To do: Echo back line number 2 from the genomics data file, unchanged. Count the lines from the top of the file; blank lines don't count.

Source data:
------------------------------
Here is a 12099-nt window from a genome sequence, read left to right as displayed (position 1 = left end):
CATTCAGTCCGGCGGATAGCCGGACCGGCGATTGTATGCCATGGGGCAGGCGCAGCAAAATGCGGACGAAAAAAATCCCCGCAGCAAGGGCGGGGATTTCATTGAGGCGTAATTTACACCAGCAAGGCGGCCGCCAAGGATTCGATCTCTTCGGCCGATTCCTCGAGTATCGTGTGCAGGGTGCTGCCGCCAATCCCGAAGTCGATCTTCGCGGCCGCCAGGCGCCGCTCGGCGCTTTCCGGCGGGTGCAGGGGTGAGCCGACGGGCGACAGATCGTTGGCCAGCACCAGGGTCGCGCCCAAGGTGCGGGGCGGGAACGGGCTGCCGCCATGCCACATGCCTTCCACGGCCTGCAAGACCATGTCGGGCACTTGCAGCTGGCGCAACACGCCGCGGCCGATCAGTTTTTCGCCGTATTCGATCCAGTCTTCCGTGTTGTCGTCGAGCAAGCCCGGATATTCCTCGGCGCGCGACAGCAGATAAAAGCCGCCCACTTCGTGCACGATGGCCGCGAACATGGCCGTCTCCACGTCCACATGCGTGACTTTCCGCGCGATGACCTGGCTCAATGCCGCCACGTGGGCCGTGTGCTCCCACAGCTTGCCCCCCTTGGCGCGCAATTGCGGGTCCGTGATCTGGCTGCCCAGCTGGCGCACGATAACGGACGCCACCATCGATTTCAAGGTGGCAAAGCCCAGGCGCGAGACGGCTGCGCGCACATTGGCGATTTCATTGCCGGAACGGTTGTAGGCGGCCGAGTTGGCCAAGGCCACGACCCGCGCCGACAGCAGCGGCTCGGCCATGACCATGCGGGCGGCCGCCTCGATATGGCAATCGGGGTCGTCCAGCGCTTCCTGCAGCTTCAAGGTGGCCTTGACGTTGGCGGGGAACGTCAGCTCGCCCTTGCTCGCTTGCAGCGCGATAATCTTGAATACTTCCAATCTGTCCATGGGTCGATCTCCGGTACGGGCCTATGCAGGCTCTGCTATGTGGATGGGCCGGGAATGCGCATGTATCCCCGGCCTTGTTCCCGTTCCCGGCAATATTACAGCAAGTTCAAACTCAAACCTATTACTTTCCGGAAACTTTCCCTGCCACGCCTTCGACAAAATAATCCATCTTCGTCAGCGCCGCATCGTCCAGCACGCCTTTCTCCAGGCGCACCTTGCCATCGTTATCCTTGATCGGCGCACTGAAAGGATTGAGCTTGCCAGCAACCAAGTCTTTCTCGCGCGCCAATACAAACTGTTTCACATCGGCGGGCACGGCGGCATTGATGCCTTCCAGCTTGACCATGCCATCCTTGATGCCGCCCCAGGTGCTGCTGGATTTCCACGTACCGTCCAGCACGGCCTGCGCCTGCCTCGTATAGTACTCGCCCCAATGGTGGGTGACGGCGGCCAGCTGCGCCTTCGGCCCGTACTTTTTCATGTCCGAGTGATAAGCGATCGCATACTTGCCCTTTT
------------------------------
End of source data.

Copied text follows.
CATTCAGTCCGGCGGATAGCCGGACCGGCGATTGTATGCCATGGGGCAGGCGCAGCAAAATGCGGACGAAAAAAATCCCCGCAGCAAGGGCGGGGATTTCATTGAGGCGTAATTTACACCAGCAAGGCGGCCGCCAAGGATTCGATCTCTTCGGCCGATTCCTCGAGTATCGTGTGCAGGGTGCTGCCGCCAATCCCGAAGTCGATCTTCGCGGCCGCCAGGCGCCGCTCGGCGCTTTCCGGCGGGTGCAGGGGTGAGCCGACGGGCGACAGATCGTTGGCCAGCACCAGGGTCGCGCCCAAGGTGCGGGGCGGGAACGGGCTGCCGCCATGCCACATGCCTTCCACGGCCTGCAAGACCATGTCGGGCACTTGCAGCTGGCGCAACACGCCGCGGCCGATCAGTTTTTCGCCGTATTCGATCCAGTCTTCCGTGTTGTCGTCGAGCAAGCCCGGATATTCCTCGGCGCGCGACAGCAGATAAAAGCCGCCCACTTCGTGCACGATGGCCGCGAACATGGCCGTCTCCACGTCCACATGCGTGACTTTCCGCGCGATGACCTGGCTCAATGCCGCCACGTGGGCCGTGTGCTCCCACAGCTTGCCCCCCTTGGCGCGCAATTGCGGGTCCGTGATCTGGCTGCCCAGCTGGCGCACGATAACGGACGCCACCATCGATTTCAAGGTGGCAAAGCCCAGGCGCGAGACGGCTGCGCGCACATTGGCGATTTCATTGCCGGAACGGTTGTAGGCGGCCGAGTTGGCCAAGGCCACGACCCGCGCCGACAGCAGCGGCTCGGCCATGACCATGCGGGCGGCCGCCTCGATATGGCAATCGGGGTCGTCCAGCGCTTCCTGCAGCTTCAAGGTGGCCTTGACGTTGGCGGGGAACGTCAGCTCGCCCTTGCTCGCTTGCAGCGCGATAATCTTGAATACTTCCAATCTGTCCATGGGTCGATCTCCGGTACGGGCCTATGCAGGCTCTGCTATGTGGATGGGCCGGGAATGCGCATGTATCCCCGGCCTTGTTCCCGTTCCCGGCAATATTACAGCAAGTTCAAACTCAAACCTATTACTTTCCGGAAACTTTCCCTGCCACGCCTTCGACAAAATAATCCATCTTCGTCAGCGCCGCATCGTCCAGCACGCCTTTCTCCAGGCGCACCTTGCCATCGTTATCCTTGATCGGCGCACTGAAAGGATTGAGCTTGCCAGCAACCAAGTCTTTCTCGCGCGCCAATACAAACTGTTTCACATCGGCGGGCACGGCGGCATTGATGCCTTCCAGCTTGACCATGCCATCCTTGATGCCGCCCCAGGTGCTGCTGGATTTCCACGTACCGTCCAGCACGGCCTGCGCCTGCCTCGTATAGTACTCGCCCCAATGGTGGGTGACGGCGGCCAGCTGCGCCTTCGGCCCGTACTTTTTCATGTCCGAGTGATAAGCGATCGCATACTTGCCCTTTT